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PN 60/02 19 September 2002
Three credit card companies have confirmed that consumer safeguards on credit card purchases will apply to purchases made abroad as well as in the UK.
HSBC, Bank of Scotland and Sainsbury's Bank have assured the OFT that they will honour valid claims for purchases made abroad under Section 75 of the Consumer Credit Act 1974.
Section 75 sets out the concept of 'equal liability'. The law says that card issuers are jointly liable with suppliers if the consumer has a valid claim for misrepresentation and/or breach of contract by the supplier but only if the cash price of an item is between £100 and £30,000 and the credit limit is no more than £25,000. Cardholders, therefore, may be able to make a claim against the credit card company if they discover problems with goods or services purchased with their credit card. The OFT's view is that overseas as well as domestic transactions are covered by Section 75.
The three companies have now confirmed that they will not differentiate between claims based on where a purchase is made and that they will deal with claims consistently. Previously cardholders were told that Section 75 protection did not extend to overseas transactions although in some cases ex gratia payments were made up to the value of the credit advanced.
John Vickers, Director General of Fair Trading, said: 'Cardholders of these three companies can now shop abroad with greater confidence and I warmly welcome the assurances. We are currently talking to other credit card companies and I urge them to offer equal protection to their customers, as we believe the law requires.'
The banks were approached using the OFT's powers under the Stop Now Regulations 2001, although agreement was reached by negotiation rather than the formal exercise of those powers.
1. The effect of Section 75 of the Consumer Credit Act 1974 is that when a lender provides credit to finance a purchase from a separate supplier and has pre-existing or contemplated future arrangements with that supplier, the lender is equally liable with the supplier for any breach of contract or misrepresentation if all of the following conditions are met:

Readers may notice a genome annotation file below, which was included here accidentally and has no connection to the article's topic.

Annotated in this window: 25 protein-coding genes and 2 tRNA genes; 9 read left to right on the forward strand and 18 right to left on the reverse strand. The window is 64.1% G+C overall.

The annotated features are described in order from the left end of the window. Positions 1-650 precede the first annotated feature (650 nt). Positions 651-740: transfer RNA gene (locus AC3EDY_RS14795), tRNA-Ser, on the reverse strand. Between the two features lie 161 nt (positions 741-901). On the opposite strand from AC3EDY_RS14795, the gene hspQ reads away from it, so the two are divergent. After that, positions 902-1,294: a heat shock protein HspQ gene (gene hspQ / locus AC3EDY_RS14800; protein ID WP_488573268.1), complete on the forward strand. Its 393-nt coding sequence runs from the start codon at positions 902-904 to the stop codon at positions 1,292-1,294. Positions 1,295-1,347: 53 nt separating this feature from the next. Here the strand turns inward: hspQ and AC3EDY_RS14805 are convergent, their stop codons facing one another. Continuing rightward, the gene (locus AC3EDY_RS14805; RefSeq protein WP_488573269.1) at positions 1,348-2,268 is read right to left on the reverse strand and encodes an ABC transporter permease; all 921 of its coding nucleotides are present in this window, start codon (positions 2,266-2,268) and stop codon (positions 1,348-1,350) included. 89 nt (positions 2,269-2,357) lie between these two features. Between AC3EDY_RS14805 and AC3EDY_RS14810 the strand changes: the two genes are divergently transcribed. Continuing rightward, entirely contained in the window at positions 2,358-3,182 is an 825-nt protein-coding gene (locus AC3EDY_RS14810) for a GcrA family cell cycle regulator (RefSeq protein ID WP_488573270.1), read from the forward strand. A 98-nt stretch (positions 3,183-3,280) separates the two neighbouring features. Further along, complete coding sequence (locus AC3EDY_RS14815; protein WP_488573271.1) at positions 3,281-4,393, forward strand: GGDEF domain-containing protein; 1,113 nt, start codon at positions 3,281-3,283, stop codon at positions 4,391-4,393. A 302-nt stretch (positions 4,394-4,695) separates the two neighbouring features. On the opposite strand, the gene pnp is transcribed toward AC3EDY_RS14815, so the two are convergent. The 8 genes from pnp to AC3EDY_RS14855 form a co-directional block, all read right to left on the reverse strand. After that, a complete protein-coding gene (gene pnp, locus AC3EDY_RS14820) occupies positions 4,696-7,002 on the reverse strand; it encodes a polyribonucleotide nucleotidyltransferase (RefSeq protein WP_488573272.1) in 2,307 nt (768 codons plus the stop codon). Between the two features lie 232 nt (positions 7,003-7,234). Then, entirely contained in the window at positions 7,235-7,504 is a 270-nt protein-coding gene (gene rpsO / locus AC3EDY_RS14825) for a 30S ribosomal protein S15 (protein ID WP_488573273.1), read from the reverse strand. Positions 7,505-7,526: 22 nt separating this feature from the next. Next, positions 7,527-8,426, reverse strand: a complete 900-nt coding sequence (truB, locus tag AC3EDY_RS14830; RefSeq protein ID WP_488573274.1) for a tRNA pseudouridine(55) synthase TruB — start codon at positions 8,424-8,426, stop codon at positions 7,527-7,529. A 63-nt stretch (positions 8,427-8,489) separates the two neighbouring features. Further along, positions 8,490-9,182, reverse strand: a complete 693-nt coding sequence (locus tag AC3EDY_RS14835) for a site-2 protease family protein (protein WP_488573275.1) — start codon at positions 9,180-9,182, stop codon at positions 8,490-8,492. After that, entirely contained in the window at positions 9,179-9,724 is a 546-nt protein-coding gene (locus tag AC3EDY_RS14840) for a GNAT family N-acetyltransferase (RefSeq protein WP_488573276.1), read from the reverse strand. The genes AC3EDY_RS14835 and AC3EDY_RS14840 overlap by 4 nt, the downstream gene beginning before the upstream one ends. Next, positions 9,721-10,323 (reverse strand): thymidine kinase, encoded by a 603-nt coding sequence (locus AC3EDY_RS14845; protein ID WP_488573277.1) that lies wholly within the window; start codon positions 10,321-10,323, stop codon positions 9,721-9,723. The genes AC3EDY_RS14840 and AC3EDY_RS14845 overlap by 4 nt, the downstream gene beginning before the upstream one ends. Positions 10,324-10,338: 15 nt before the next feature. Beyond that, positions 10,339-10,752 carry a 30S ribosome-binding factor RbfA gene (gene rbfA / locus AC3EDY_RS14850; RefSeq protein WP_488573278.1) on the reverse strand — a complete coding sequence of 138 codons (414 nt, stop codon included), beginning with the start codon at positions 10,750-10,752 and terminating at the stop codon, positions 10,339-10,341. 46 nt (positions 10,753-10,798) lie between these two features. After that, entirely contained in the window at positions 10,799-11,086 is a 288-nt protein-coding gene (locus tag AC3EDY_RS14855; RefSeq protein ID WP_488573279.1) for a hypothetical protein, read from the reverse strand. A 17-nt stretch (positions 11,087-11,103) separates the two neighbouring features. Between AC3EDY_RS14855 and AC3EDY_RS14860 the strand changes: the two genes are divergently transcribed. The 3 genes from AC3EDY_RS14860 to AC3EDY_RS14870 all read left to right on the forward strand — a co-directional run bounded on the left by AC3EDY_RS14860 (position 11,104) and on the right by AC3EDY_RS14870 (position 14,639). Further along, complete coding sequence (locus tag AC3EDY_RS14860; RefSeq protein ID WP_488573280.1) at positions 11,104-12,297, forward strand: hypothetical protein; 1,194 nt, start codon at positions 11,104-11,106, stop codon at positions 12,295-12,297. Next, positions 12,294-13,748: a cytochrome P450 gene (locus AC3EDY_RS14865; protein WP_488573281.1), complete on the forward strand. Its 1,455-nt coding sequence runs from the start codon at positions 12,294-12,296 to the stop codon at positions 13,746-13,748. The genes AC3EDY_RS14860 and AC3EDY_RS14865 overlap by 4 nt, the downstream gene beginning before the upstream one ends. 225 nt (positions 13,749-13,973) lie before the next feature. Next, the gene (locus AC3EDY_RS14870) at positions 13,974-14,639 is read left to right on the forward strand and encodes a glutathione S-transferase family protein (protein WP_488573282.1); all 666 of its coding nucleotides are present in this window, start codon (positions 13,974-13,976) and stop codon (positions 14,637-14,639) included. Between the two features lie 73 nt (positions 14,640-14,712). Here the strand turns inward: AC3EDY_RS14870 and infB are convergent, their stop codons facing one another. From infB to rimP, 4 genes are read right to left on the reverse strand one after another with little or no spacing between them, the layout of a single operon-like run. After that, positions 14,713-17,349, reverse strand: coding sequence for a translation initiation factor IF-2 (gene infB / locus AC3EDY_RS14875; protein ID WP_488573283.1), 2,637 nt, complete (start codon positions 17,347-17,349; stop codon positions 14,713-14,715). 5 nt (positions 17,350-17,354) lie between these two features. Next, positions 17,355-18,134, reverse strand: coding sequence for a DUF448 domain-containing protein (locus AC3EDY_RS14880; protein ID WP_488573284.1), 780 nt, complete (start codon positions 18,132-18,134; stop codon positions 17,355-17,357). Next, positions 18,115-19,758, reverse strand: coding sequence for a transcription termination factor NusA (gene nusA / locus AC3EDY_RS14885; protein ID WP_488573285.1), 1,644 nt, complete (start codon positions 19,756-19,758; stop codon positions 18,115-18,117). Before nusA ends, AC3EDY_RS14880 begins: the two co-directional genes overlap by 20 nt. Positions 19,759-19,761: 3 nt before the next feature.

2. Section 75 does not cover debit or charge cards. Click here for more information on the Consumer Credit Act
3. Under the Stop Now Regulations, before taking court action the OFT is required to consult with companies or traders it believes to be in breach or threatening to breach a number of laws harming the collective interests of consumers covered by those laws. It can seek written assurances in lieu of court action.
4. The Stop Now Regulations cover the following areas: doorstep selling, timeshare, unfair contract terms, consumer credit, distance selling, package travel, package holidays and package tours, misleading and comparative advertising, sale of goods rights, TV broadcasting activities and advertising of medicinal products for human use.
5. In this press release the functions of the Director General of Fair Trading (DGFT) under the Act and the Regulations are for simplicity described as the functions of 'the OFT'. The Enterprise Bill proposes to replace the office of the DGFT with the OFT, to which would be transferred the DGFT's functions.
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